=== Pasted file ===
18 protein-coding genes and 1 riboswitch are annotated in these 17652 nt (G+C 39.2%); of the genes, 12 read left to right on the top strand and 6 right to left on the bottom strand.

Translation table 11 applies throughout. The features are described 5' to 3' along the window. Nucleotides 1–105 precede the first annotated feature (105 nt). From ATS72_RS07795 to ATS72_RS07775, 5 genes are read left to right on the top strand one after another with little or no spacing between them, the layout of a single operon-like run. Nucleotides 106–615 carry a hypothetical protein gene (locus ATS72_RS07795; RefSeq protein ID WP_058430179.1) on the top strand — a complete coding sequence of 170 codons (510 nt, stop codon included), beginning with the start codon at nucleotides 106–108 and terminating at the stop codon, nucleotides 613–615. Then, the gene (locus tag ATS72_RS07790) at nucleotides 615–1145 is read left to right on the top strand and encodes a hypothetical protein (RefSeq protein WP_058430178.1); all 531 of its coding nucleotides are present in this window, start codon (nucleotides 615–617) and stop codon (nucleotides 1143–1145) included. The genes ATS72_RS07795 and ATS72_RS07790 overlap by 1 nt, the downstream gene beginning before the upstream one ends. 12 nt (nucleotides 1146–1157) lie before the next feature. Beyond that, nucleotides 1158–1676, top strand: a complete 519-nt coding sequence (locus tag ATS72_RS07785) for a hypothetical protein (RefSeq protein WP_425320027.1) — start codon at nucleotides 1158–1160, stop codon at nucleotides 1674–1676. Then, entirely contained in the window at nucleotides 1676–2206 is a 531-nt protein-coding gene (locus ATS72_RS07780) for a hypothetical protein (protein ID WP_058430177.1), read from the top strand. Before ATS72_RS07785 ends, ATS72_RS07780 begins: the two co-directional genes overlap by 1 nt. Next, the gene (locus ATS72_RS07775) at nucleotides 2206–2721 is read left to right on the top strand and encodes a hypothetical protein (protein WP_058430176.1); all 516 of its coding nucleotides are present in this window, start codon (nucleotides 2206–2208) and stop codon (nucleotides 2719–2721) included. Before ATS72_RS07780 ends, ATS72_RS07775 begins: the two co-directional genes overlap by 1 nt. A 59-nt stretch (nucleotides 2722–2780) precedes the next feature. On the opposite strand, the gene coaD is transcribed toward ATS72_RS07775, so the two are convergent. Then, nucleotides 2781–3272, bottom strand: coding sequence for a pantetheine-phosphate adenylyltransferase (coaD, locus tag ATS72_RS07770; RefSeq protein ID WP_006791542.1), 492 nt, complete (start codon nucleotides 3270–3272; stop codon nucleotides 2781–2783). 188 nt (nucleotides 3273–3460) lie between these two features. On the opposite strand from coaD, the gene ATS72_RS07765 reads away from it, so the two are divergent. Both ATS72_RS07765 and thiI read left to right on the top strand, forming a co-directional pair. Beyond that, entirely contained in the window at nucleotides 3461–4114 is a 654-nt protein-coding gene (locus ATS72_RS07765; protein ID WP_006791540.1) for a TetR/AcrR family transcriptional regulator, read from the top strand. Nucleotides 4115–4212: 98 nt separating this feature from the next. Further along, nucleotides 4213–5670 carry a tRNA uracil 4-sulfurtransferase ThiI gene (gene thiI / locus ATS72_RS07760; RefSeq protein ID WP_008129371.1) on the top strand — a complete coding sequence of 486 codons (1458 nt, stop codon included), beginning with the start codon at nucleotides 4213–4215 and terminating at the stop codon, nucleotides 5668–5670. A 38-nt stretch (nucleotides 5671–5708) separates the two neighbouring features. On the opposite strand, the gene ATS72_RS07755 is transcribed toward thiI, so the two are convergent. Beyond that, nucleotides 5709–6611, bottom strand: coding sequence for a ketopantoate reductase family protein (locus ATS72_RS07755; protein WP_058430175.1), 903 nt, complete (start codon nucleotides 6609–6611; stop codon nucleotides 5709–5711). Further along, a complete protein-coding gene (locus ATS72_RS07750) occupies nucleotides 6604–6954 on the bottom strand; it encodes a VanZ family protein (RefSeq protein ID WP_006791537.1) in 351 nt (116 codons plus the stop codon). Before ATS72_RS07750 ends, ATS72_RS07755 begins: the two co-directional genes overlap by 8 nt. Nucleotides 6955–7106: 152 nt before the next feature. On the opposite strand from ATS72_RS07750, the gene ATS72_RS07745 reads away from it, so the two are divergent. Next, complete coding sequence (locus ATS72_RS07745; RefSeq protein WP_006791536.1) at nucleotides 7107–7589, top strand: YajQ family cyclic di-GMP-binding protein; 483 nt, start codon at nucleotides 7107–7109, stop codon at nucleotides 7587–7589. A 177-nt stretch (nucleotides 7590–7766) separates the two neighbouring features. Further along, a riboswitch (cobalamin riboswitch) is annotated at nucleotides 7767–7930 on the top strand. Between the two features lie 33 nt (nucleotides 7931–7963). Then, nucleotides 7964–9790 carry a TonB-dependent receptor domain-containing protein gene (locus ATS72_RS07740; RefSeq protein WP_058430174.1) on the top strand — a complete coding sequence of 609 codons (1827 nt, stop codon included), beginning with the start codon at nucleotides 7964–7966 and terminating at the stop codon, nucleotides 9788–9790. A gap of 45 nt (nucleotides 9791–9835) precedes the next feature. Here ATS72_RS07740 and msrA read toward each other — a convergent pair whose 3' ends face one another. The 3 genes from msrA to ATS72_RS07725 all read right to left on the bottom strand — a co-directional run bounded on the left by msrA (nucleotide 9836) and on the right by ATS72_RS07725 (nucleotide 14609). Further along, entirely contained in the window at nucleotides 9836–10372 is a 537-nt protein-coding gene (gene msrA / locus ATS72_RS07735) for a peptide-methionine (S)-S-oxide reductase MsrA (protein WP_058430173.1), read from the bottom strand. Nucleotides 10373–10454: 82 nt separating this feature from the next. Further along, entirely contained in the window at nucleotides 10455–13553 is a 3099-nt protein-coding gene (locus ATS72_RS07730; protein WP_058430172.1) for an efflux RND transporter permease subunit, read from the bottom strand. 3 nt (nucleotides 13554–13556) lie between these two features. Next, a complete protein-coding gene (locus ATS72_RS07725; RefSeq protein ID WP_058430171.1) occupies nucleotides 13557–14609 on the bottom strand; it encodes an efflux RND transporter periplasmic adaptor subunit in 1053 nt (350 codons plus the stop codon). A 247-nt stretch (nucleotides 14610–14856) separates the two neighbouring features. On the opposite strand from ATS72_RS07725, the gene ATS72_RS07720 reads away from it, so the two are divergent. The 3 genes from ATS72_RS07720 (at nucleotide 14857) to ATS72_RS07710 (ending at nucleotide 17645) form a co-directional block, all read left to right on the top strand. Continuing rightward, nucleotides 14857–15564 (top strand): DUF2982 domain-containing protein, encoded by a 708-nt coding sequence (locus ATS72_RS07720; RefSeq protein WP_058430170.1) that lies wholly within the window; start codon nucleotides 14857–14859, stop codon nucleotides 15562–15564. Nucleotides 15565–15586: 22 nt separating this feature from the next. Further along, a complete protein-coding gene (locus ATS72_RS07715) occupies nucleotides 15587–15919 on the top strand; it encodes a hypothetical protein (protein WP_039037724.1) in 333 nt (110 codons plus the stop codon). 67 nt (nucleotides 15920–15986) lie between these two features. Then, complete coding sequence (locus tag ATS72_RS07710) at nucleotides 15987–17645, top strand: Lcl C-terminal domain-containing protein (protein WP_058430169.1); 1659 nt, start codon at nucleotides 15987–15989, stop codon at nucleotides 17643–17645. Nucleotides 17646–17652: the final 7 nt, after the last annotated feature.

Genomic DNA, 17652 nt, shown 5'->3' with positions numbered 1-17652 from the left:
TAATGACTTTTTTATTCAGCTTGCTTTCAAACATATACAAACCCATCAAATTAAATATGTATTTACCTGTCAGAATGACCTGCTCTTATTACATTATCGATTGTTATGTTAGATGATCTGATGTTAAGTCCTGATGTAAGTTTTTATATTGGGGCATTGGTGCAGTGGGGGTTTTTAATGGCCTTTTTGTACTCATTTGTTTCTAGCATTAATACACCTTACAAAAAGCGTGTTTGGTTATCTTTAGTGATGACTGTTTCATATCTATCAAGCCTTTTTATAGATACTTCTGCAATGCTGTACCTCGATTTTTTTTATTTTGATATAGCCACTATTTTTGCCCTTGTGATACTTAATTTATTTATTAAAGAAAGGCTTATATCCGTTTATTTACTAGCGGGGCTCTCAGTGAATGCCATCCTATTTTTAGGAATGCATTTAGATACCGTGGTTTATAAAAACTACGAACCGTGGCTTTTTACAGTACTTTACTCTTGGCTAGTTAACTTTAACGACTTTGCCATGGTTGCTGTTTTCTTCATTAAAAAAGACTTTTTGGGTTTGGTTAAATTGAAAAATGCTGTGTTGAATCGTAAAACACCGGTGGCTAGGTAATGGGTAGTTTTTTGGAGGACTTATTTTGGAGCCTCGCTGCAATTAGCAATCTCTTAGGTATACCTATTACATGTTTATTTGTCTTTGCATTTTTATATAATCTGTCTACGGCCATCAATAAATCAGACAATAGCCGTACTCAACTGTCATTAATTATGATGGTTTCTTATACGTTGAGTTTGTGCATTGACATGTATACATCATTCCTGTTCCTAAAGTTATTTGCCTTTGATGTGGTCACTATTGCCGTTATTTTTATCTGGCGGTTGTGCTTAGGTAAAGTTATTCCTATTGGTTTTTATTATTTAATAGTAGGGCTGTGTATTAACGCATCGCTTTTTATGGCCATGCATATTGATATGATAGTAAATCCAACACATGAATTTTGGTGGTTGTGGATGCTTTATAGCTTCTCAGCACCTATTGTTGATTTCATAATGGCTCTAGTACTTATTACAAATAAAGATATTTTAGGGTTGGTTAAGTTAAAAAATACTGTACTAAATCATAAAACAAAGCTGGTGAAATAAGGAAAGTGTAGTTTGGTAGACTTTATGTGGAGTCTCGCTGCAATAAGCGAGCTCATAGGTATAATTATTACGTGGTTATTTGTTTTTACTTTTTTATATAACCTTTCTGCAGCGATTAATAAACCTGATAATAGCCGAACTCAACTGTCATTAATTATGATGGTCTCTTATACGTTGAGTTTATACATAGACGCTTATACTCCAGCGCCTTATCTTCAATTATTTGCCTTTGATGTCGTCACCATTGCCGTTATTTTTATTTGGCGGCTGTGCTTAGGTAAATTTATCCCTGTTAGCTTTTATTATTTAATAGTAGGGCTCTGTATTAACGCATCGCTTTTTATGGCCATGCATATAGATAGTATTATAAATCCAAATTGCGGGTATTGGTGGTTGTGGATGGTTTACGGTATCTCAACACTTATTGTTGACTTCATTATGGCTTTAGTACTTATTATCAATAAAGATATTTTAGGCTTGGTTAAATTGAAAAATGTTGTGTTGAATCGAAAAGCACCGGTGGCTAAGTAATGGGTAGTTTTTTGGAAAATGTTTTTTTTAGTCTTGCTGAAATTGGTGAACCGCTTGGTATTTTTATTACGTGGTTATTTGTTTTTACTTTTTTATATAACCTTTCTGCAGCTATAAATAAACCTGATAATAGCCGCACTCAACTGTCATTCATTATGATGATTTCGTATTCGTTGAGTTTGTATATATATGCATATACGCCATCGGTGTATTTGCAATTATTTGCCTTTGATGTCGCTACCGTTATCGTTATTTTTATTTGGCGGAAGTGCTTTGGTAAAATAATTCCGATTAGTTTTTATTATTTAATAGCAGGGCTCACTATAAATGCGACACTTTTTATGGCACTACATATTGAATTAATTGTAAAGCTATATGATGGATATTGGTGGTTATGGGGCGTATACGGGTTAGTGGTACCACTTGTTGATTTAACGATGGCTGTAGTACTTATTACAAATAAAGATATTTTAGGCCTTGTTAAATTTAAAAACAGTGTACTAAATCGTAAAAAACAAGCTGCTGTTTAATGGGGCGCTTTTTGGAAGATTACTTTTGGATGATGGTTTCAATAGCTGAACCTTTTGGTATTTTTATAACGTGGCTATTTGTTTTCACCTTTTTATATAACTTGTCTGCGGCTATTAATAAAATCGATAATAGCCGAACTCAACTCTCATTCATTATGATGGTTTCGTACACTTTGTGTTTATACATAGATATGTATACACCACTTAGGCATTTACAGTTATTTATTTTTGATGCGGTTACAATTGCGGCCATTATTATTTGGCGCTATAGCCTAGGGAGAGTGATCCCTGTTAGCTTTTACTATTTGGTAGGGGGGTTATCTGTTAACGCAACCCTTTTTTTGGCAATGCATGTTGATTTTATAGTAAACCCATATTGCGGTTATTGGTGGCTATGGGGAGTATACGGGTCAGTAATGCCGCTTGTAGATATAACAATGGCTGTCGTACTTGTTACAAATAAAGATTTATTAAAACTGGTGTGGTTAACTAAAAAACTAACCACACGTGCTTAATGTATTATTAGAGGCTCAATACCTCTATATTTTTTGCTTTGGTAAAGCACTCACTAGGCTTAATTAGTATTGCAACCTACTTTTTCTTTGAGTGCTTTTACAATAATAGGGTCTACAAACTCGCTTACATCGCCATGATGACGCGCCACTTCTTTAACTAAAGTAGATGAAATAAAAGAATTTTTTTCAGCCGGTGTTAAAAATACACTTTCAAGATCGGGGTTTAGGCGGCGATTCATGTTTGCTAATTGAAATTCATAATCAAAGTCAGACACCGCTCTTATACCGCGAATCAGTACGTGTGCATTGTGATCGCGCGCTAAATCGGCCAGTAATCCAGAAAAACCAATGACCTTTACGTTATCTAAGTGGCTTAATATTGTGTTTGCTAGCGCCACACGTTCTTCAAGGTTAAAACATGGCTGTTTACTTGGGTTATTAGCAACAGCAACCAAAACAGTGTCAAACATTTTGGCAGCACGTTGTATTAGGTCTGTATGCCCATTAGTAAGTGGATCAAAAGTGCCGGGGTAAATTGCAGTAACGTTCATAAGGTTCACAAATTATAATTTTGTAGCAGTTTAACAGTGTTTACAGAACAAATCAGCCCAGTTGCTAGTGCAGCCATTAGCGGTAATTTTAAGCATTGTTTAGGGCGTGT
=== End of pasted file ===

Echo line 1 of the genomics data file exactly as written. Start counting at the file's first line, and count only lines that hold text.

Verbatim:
18 protein-coding genes and 1 riboswitch are annotated in these 17652 nt (G+C 39.2%); of the genes, 12 read left to right on the top strand and 6 right to left on the bottom strand.